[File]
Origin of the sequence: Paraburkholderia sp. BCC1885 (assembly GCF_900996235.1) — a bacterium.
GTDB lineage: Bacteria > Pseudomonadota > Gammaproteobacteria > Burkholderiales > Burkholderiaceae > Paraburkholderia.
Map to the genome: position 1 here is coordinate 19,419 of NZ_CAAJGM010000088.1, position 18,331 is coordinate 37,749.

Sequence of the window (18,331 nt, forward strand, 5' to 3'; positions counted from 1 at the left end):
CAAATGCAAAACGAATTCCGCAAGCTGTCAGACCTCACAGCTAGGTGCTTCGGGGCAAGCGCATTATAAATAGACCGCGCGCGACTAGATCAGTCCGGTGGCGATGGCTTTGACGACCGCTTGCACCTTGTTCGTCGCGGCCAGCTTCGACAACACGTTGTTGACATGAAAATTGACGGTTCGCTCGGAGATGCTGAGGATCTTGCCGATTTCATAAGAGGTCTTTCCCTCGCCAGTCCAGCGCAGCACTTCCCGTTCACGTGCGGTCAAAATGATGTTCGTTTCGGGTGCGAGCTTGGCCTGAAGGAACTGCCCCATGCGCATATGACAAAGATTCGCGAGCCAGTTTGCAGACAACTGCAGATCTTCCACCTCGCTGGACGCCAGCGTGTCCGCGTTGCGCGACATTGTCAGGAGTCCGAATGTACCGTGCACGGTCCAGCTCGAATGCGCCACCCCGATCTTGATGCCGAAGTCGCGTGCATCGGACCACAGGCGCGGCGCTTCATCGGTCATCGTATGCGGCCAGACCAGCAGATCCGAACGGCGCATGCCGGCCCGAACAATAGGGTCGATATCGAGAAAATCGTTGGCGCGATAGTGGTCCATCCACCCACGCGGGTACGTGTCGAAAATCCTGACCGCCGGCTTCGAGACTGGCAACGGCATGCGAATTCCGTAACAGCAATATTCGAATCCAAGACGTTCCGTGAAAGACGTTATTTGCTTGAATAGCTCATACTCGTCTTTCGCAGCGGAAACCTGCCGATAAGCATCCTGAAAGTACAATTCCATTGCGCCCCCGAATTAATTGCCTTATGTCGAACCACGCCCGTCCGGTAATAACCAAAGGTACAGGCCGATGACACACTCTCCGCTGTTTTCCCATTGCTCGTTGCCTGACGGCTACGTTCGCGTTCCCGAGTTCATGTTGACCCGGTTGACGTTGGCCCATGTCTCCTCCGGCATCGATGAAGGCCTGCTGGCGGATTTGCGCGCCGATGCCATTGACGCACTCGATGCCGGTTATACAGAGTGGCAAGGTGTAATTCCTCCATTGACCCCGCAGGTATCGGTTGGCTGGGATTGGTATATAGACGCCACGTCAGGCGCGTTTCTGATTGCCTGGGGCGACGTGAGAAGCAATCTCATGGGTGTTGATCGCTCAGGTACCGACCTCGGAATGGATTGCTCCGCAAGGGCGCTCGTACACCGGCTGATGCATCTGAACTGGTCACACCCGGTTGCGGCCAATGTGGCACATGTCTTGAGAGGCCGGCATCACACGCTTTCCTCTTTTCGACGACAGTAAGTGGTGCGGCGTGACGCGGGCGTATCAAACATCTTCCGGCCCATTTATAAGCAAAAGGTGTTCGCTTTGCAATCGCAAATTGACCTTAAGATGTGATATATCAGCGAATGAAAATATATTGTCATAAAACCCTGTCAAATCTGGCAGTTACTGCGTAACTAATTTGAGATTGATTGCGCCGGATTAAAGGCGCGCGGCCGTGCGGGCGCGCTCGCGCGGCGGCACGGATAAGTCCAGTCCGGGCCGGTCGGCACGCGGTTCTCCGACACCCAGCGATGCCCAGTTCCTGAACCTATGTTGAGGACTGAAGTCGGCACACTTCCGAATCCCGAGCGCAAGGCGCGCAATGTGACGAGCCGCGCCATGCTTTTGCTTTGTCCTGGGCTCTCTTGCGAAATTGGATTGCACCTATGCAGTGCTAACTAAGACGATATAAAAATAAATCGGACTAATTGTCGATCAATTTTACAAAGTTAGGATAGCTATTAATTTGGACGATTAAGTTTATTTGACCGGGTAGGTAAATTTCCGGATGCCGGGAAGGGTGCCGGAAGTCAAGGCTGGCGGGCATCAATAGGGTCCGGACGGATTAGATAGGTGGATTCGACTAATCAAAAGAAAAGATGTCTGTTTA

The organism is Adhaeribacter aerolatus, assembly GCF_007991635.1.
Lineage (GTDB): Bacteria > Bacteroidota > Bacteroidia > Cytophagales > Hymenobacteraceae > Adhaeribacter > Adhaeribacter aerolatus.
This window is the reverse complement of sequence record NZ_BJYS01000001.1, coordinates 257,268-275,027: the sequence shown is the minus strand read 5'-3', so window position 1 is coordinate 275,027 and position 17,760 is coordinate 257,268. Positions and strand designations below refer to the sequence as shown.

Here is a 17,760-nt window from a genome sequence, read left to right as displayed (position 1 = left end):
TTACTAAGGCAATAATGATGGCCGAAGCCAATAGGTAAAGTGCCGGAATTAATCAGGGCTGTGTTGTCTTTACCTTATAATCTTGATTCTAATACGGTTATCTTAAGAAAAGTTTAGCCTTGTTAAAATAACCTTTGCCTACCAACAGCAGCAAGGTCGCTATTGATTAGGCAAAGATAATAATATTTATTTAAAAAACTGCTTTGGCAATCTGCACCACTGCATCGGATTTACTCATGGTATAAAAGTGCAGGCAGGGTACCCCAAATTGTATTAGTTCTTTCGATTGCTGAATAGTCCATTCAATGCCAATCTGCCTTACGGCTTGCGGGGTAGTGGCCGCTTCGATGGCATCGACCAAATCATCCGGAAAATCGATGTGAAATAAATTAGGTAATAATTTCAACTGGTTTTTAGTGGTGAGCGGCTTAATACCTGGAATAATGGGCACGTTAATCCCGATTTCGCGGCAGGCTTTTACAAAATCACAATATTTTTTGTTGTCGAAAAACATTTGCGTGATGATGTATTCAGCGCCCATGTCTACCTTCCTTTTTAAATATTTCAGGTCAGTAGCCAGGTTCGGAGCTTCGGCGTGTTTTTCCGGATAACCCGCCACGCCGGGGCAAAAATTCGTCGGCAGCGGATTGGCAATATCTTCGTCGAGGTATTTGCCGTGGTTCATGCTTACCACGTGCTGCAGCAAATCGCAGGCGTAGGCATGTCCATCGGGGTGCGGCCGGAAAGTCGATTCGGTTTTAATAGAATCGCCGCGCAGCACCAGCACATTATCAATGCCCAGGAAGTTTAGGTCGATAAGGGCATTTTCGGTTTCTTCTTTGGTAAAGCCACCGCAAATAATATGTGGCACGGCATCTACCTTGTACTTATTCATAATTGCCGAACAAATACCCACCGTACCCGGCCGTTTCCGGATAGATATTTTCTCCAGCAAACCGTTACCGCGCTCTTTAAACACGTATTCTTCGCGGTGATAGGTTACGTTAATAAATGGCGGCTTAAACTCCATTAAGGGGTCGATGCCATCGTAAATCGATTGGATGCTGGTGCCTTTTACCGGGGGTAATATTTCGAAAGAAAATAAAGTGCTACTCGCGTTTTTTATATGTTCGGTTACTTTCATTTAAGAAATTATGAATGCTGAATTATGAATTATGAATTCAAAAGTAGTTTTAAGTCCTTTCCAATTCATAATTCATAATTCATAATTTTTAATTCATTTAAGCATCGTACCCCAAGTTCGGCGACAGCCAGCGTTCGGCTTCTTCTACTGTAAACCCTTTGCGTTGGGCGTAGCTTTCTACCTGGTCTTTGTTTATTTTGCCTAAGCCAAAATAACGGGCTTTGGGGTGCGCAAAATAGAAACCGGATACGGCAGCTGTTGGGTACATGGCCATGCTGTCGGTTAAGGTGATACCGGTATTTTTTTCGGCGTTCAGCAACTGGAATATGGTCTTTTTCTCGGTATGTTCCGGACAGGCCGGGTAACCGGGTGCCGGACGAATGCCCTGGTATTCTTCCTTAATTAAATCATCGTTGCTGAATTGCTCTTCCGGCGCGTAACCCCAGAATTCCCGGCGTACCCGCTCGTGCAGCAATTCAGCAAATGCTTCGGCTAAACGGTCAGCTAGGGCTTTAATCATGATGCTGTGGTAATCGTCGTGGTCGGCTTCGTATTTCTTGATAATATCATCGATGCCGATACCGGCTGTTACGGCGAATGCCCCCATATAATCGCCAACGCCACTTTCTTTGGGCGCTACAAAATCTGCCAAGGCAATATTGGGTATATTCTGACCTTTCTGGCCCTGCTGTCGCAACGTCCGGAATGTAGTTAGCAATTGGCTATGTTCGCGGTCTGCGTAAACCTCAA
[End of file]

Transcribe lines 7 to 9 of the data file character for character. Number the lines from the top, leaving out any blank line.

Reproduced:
Lineage (GTDB): Bacteria > Bacteroidota > Bacteroidia > Cytophagales > Hymenobacteraceae > Adhaeribacter > Adhaeribacter aerolatus.
This window is the reverse complement of sequence record NZ_BJYS01000001.1, coordinates 257,268-275,027: the sequence shown is the minus strand read 5'-3', so window position 1 is coordinate 275,027 and position 17,760 is coordinate 257,268. Positions and strand designations below refer to the sequence as shown.

Here is a 17,760-nt window from a genome sequence, read left to right as displayed (position 1 = left end):